Sarcopenia, a term coined by Dr. Irwin Rosenberg in 1989, refers to the age-related loss of muscle mass and function. This condition significantly contributes to frailty, disability, and loss of independence in older adults. Sarcopenia affects approximately 10% of adults over 50 and increases with age.
The term “sarcopenia” is derived from the Greek language. It combines two Greek words: “sarx,” which means flesh or muscle, and “penia,” which means deficiency or poverty; thus, sarcopenia can be translated to English as “muscle deficiency” or “loss of muscle.” another popular translation is “poverty of flesh.” The term aptly describes the gradual decline in muscle mass and function that occurs as a result of the aging process.
Aging and longevity are closely linked to sarcopenia, as the condition results from a combination of factors that happen as we age. These include hormonal changes, decreased physical activity, and inadequate nutrition. Sarcopenia leads to a decline in muscle strength, which can impair mobility, increase the risk of falls, and ultimately reduce one’s quality of life. By addressing and managing sarcopenia, individuals can maintain more significant physical function and independence, promoting healthy aging and longevity.
Effective treatment plans for sarcopenia involve resistance training, aerobic exercise, and proper nutrition. Resistance training helps stimulate muscle growth, while aerobic exercise promotes overall health and cardiovascular function. Adequate protein intake and vitamins and minerals are essential for maintaining muscle mass and strength. In some cases, hormone replacement therapy or medications may be recommended to address underlying hormonal imbalances.
Below is the best YouTube video I found on the topic, describing Sarcopenia and how to prevent it.
Specific research on sarcopenia and longevity includes:
- A study by Cruz-Jentoft et al. (2010) established diagnostic criteria for sarcopenia and proposed interventions to prevent and treat the condition.
- Research by Morley et al. (2014) examined the role of hormones, nutrition, and exercise in the prevention and treatment of sarcopenia.
- A review by Beaudart et al. (2014) explored the relationship between sarcopenia and physical disability, falls, and mortality.
Books that discuss sarcopenia regarding longevity include:
- “Biomarkers of Human Aging” by Alexey Moskalev, explores the role of sarcopenia as a biomarker for aging.
- “Frailty and Sarcopenia in Cirrhosis” by Puneeta Tandon and Aldo J. Montano-Loza, discusses the impact of sarcopenia on the progression of liver disease and overall survival.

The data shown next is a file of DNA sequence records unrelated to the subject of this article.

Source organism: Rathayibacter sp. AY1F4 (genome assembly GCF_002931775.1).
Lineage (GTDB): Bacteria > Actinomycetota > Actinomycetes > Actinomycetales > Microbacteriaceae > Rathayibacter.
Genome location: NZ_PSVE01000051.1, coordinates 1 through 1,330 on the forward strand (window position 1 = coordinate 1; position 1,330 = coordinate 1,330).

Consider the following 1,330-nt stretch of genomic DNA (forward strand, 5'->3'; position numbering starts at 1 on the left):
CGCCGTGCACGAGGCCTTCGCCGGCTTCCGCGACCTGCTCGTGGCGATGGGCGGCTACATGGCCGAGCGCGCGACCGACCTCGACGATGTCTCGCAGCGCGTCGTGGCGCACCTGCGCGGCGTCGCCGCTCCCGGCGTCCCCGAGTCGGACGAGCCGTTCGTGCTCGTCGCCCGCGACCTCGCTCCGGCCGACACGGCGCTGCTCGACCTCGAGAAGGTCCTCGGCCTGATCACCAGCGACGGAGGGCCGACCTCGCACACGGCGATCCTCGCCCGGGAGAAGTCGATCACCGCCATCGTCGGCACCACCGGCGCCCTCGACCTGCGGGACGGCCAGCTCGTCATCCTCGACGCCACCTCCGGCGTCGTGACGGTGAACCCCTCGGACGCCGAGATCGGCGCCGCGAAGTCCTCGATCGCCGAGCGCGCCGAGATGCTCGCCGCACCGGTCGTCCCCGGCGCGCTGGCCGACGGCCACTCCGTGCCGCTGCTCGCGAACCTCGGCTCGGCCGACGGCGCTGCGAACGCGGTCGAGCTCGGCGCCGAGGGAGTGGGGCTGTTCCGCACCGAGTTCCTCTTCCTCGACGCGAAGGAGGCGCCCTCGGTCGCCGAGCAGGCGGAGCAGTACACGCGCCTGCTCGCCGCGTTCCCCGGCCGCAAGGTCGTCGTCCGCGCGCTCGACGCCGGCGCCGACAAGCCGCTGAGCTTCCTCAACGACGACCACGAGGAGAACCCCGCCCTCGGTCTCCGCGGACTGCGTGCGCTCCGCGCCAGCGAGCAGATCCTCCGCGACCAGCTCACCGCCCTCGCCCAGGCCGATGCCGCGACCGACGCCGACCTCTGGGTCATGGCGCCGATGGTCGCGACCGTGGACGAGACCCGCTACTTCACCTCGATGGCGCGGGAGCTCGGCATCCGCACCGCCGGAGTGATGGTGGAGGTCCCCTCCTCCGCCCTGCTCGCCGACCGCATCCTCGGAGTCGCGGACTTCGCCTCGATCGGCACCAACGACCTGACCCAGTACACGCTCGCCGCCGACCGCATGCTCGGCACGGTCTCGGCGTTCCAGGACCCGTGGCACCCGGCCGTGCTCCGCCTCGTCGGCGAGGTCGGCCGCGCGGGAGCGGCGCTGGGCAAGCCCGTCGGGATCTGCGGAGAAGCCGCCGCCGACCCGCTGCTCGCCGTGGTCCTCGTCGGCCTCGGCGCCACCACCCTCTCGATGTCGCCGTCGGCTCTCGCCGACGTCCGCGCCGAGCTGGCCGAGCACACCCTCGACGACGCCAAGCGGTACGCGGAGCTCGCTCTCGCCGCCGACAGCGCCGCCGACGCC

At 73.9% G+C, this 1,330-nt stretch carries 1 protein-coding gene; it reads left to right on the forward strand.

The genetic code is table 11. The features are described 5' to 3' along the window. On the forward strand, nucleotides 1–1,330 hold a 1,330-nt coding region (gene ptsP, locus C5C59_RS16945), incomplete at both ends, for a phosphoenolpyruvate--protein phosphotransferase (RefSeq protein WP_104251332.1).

Several longevity supplements have been studied for their potential role in addressing sarcopenia. Some of the most promising candidates include:
- Creatine: This supplement is widely used by athletes to increase muscle strength and mass. Research suggests that creatine supplementation and resistance training may help older adults maintain or increase their muscle mass and improve overall physical function.
- Branched-chain amino acids (BCAAs): These essential amino acids are crucial in muscle protein synthesis. Supplementation with BCAAs, particularly leucine, has been shown to stimulate muscle protein synthesis in older adults, potentially helping to counteract sarcopenia.
- Vitamin D: Low vitamin D levels have been linked to decreased muscle strength and function in older adults. Supplementing with vitamin D may improve muscle strength and reduce the risk of falls in those with sarcopenia.
- Omega-3 fatty acids: In fish oil, omega-3 fatty acids have anti-inflammatory properties that may help preserve muscle mass and function. Some studies have shown that omega-3 supplementation can improve muscle strength and function in older adults, particularly when combined with exercise training.
- HMB (beta-hydroxy-beta-methyl-butyrate): This metabolite of the amino acid leucine has been shown to increase muscle mass and strength, particularly when combined with resistance training. HMB supplementation may help to prevent or slow the progression of sarcopenia in older adults.
It is important to note that while these supplements show promise in addressing sarcopenia, they should be used with a balanced diet, regular exercise, and under the guidance of a healthcare professional.« Back to Glossary Index